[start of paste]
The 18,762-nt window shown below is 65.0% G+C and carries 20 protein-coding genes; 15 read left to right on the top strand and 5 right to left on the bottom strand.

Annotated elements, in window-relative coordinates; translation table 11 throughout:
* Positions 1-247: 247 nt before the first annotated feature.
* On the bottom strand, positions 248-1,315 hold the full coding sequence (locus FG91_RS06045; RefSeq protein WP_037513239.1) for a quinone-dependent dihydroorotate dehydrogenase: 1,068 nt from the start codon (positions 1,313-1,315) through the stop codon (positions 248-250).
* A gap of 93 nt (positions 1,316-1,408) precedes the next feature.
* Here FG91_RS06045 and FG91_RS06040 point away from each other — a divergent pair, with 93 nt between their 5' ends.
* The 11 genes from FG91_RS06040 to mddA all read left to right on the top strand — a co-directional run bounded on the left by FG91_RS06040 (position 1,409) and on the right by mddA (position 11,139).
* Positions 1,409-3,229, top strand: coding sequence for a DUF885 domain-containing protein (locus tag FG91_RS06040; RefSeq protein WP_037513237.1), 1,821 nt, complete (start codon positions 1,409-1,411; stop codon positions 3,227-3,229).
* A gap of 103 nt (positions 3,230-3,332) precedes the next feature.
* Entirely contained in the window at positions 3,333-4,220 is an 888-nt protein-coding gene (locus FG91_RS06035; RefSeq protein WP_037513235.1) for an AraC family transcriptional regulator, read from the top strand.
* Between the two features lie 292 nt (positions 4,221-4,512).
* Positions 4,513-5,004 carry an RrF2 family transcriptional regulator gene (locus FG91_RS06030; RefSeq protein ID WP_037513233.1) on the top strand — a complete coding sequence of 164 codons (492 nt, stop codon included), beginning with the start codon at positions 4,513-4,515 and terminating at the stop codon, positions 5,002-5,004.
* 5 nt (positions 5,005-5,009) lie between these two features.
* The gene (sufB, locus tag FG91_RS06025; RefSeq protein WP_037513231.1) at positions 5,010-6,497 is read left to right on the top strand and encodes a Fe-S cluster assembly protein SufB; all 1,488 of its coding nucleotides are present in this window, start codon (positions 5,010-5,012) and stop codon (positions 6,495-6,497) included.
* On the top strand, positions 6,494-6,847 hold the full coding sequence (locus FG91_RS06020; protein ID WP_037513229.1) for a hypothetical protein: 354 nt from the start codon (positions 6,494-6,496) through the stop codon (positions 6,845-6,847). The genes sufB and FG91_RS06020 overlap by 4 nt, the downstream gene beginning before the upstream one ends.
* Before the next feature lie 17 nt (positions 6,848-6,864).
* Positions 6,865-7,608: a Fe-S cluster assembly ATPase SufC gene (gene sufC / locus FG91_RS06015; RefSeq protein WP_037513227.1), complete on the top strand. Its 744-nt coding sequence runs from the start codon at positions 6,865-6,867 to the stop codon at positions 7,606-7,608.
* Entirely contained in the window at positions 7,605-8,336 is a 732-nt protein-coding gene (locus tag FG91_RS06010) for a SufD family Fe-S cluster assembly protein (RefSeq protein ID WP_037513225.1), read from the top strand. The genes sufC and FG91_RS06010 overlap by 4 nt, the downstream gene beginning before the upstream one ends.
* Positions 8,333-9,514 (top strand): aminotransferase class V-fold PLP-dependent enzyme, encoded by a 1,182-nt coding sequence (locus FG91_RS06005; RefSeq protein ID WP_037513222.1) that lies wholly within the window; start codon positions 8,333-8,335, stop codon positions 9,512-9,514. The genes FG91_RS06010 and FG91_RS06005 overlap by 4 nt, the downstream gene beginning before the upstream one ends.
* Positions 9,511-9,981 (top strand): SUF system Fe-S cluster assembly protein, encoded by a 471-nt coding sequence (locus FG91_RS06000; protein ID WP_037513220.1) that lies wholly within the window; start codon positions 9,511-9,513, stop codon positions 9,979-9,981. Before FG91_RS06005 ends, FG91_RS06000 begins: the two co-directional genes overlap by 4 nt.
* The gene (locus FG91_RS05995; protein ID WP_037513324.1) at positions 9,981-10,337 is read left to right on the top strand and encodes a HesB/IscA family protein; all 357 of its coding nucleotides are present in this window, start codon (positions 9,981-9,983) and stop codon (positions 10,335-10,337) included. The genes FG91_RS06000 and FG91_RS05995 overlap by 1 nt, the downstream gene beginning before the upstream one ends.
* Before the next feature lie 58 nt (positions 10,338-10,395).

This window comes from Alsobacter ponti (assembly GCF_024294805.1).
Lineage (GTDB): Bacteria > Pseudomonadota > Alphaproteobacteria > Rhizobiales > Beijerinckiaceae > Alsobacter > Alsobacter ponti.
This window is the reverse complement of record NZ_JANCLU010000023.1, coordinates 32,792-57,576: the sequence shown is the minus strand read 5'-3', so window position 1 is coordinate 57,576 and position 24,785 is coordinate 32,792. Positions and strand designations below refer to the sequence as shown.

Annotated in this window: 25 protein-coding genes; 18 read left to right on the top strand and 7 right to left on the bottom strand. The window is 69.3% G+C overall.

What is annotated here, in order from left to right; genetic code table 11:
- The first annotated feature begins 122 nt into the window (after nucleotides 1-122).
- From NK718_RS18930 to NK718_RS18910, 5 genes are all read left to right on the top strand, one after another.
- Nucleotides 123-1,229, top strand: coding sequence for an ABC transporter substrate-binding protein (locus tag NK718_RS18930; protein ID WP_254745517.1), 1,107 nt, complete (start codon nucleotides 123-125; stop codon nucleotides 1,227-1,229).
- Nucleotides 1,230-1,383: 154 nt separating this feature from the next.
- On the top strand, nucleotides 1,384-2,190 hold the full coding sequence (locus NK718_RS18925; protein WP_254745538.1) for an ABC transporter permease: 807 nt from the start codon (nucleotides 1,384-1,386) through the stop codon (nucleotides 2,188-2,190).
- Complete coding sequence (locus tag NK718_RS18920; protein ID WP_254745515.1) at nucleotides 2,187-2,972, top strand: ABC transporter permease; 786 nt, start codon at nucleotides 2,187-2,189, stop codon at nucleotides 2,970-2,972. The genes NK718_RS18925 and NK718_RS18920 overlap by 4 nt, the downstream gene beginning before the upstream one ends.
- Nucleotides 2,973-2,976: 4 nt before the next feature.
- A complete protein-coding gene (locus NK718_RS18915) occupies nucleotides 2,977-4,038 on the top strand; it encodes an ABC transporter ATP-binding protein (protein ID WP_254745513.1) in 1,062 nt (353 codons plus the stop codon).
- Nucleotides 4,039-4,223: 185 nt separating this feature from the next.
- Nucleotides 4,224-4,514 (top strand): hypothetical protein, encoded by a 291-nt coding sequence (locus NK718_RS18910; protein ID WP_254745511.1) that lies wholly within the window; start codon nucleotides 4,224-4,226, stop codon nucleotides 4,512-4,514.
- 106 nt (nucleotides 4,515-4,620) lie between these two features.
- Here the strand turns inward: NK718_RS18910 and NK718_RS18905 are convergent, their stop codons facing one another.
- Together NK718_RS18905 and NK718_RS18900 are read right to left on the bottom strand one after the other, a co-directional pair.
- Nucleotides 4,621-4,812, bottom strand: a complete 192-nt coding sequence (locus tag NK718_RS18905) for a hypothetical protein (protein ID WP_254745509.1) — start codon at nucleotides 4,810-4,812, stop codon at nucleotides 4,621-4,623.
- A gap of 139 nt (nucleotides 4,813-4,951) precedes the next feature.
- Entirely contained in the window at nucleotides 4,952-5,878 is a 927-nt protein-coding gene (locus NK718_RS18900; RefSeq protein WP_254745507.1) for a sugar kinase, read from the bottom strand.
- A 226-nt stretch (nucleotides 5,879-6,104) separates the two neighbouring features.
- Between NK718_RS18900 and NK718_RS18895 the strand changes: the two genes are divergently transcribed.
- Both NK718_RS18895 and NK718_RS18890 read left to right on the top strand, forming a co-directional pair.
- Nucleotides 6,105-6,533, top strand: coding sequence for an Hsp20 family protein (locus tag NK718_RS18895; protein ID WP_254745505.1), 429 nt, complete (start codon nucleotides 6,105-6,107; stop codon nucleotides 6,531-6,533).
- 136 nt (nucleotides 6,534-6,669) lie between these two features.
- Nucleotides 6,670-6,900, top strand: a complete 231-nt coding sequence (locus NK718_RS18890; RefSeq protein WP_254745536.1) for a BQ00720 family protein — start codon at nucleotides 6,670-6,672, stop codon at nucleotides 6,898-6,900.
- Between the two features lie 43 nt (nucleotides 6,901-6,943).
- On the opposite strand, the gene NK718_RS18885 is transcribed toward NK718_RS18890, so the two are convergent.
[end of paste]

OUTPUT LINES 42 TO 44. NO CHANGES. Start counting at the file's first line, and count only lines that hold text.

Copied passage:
- A gap of 139 nt (nucleotides 4,813-4,951) precedes the next feature.
- Entirely contained in the window at nucleotides 4,952-5,878 is a 927-nt protein-coding gene (locus NK718_RS18900; RefSeq protein WP_254745507.1) for a sugar kinase, read from the bottom strand.
- A 226-nt stretch (nucleotides 5,879-6,104) separates the two neighbouring features.